As I touched upon briefly in my previous post (spoiler alert: the title of that post gives away the ending of this report), I ran the Walt Disney World Marathon over the weekend, marking my first attempt at a 26.2 mile marathon, and only the second time ever that I’ve tried to run more than 10 miles in a single outing (see our Tower of Terror 10-Miler Review for the first). This post will cover my review of Marathon Weekend, some of my feedback after participating in a second runDisney event, and photos I took along with course. (I apologize in advance for the during-race photos in this post; I shot them with my Sony RX100, and often times, they were shot while running on semi-automatic modes. Many might be blurry, poorly composed, or just plain lousy.)
As with all of my trip reports, this will start with a bloated and wholly unnecessary preface before cutting to the chase and discussing the race. To begin with, I am an expert at doing idiotic things. Most decisions I make are bad ones. It’s sort of my thing. So last spring, eons ago it seems now, when it seemed like a good idea to register for the Walt Disney World Marathon without ever having run a half marathon and not really having run in a while, it probably wasn’t.
My idea at the time was that registering for the Marathon would be motivation for getting out and starting a regular exercise program. Unfortunately, I continued not making the time for exercise in the spring and summer. As fall approached, I thought about getting more serious, but we took a slew of trips, and when I was not traveling, I was playing catch-up at the office, editing photos, and trying to get blog posts done. Then we became busy with other things and suddenly it was the holidays. I enjoy running, but the holidays are a time for merriment, and exercise just doesn’t hold a candle to a good yule log and dark stout.
Just after Christmas, I realized that the Marathon was only about two weeks away. At this point, I knew I had to buckle down and start running on a daily basis, or else risk injury or not finishing. So, I went for a 4-mile run, which ended with blisters on my feet and knee pain. I am no stranger to knee pain when running, and actually used Vibram Five Fingers shoes for a while a couple years ago to correct my running form. Once I had that “fixed”, I moved to Nike minimalist shoes (due to blisters from the Vibrams), which was what I used for that 4-mile run. I figured at this point, since I no longer had a heal-strike problem, I could safely move back to shoes with more support, but I wanted to get fitted at a reputable running store. I delayed on doing this until the day I left for Walt Disney World, which was obviously another mistake, but again, it was tough to find the time. With no run training and some poor dietary choices made in the weeks leading up to the event, I knew I was setting myself up for disaster.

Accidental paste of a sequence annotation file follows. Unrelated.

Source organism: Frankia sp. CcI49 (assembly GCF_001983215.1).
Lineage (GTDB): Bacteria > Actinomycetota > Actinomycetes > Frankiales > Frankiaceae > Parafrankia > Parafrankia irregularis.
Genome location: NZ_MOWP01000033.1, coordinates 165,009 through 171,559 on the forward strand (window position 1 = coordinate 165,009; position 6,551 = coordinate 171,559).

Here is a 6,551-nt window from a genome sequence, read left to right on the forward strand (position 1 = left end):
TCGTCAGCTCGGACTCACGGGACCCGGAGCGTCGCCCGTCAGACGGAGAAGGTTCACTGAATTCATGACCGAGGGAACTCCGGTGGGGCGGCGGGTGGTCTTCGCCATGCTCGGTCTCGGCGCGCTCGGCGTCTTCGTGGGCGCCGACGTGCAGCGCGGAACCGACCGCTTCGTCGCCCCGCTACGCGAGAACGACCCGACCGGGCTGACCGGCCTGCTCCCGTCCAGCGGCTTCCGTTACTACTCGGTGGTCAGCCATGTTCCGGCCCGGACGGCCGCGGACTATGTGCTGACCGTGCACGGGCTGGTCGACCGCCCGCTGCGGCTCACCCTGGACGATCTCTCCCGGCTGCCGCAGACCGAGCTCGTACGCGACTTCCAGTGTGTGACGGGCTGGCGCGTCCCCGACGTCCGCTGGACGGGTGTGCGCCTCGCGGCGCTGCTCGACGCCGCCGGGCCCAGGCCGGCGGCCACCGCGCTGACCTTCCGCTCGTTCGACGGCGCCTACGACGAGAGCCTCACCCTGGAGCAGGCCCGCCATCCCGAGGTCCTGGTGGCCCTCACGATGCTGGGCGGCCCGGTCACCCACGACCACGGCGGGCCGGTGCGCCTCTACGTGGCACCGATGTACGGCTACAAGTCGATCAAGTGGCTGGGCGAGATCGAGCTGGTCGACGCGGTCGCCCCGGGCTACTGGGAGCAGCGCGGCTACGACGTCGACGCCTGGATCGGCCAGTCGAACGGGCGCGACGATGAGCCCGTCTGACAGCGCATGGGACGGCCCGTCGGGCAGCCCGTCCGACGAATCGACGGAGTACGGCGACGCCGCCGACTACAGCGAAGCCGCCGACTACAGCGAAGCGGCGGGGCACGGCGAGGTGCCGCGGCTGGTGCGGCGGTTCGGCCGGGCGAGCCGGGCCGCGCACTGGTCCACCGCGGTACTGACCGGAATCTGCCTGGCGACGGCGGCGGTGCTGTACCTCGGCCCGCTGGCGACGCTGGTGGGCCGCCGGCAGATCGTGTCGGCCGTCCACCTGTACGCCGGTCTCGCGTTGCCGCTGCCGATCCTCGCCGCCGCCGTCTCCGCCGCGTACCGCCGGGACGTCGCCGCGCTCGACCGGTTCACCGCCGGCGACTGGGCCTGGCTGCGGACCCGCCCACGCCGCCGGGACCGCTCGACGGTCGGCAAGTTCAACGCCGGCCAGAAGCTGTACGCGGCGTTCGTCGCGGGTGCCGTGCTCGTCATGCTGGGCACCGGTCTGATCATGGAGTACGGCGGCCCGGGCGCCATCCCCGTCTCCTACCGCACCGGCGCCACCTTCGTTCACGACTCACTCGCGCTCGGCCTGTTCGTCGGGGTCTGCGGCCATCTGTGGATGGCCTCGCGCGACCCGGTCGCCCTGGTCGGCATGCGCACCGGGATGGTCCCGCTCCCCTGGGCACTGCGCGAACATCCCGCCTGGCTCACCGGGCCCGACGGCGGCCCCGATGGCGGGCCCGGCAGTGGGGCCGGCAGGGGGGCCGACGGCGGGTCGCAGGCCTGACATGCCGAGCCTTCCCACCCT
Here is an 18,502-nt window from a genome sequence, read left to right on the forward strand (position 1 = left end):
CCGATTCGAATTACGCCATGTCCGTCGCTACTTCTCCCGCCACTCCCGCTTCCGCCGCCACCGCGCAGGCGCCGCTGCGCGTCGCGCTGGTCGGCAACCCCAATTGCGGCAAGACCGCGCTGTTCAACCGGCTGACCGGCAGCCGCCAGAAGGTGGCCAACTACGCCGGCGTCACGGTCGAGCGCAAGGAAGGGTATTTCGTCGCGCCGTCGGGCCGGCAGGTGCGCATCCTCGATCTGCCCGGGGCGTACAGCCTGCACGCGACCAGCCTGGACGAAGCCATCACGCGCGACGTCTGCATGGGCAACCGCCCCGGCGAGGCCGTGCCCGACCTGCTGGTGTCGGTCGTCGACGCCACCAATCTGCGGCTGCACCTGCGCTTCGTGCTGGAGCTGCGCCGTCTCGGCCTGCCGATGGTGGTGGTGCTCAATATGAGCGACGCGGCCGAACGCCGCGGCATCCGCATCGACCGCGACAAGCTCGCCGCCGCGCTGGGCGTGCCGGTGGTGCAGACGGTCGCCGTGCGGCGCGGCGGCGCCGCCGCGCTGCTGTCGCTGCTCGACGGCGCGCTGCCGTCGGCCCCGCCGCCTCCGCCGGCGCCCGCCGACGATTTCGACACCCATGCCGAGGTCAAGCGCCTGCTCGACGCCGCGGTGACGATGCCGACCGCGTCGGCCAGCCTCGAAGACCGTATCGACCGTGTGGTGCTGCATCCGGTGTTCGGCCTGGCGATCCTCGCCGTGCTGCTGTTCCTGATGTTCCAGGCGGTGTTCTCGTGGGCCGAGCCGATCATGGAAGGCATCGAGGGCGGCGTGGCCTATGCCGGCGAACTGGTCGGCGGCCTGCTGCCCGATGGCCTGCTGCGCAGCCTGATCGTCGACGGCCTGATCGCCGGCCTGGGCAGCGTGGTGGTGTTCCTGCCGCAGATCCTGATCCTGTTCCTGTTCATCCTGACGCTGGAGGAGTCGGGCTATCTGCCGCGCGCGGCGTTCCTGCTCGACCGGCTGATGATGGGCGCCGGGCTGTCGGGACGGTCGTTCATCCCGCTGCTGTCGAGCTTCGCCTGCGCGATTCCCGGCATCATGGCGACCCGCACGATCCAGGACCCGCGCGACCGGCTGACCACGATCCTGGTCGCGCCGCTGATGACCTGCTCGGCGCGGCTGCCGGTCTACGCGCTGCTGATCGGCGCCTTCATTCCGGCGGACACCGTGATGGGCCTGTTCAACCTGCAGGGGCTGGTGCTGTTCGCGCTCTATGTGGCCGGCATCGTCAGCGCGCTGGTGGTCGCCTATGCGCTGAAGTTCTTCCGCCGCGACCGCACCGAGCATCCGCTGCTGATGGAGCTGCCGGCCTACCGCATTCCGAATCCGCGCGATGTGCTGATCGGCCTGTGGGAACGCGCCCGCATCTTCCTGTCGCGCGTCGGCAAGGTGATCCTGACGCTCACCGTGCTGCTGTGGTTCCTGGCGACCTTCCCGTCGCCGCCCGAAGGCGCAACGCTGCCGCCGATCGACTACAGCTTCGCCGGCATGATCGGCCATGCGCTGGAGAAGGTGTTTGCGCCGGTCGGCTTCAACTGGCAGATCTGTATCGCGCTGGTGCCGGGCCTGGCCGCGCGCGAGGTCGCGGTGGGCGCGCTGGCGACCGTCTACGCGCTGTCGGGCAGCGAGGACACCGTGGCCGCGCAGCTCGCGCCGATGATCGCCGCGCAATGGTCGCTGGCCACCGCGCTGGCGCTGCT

I want to put a caveat on this up front given some comments on social media I’ve received that have found me not training encouraging for their own marathon prospects. I am not recommending a “strategy” of not training. It’s an awful idea. While I had not been running, per se, before the race, I am generally in pretty good shape. On my various travels that made exercise difficult, I regularly walked or hiked 15-20 miles per day, most of the time carrying a 20 lb camera bag. I often eat fast food and drink beer, but I also eat bizarre health foods and have an efficient metabolism. All of this is to say that it’s not like I rolled off the couch, licked the Krispy Kreme glaze off my fingers, and laced up my running shoes.
I had a few days in Orlando before the Walt Disney World Marathon itself, and knew the proper course of action would probably be to eat healthy, take it easy on my feet, and get sleep. Since my expectation at this point was either not finishing or having a terrible race, I decided to disregard these pragmatic things. I didn’t want the trip to be a complete wash with me not finishing the Marathon and also not doing things I enjoyed, so I decided to just treat it like a normal trip. I had cupcakes and fried foods at Walt Disney World, 3 cups of Butter Beer and 2 of pumpkin juice in the Wizarding World of Harry Potter, stayed out late taking photos every night. If I were going to fail, I might as well go out in a blaze of glory.
The day before the Marathon, I went to the runDisney Expo at the ESPN Wide World of Sports to pick up my registration packet and also see what other useful products that they might have. I’ve got to hand it to runDisney, because for as many participants as there are in the races, this Expo and just about everything about the weekend goes off without a hitch. It amazes me that D23 can barely handle crowds a fraction of this size at some of its events, but runDisney manages huge groups with ease.
Disney being Disney, there are a ton of things for sale at the Expo, from fitness gear to pins to frames for medals to shirts. One thing that sort of bugged me was “I Did It!” (it being running the Marathon) shirts being sold there, prior to the actual Marathon. When I asked the Cast Member whether they would be sold post-race, he said if there were any left, and acted like it was odd that I wouldn’t buy one in advance. I don’t necessarily consider it bad luck to buy one of these shirts in advance…just sort of poor form on par with Disney giving out medals to those who don’t finish, but I know these are sensitive topics with Disney runners…
I had done a little research into proper nutrition, etc., before and during the race, and on the basis of what I read, I picked up a couple of gel packets (I had brought CLIF bars with me) for during the race, as well as BodyGlide. I had heard a lot of things about BodyGlide on our Disney Packing Guide post, but assumed it wasn’t necessary for me. That might be true in terms of normal park touring, but it turned out to be incredibly useful the race. Consider me a convert.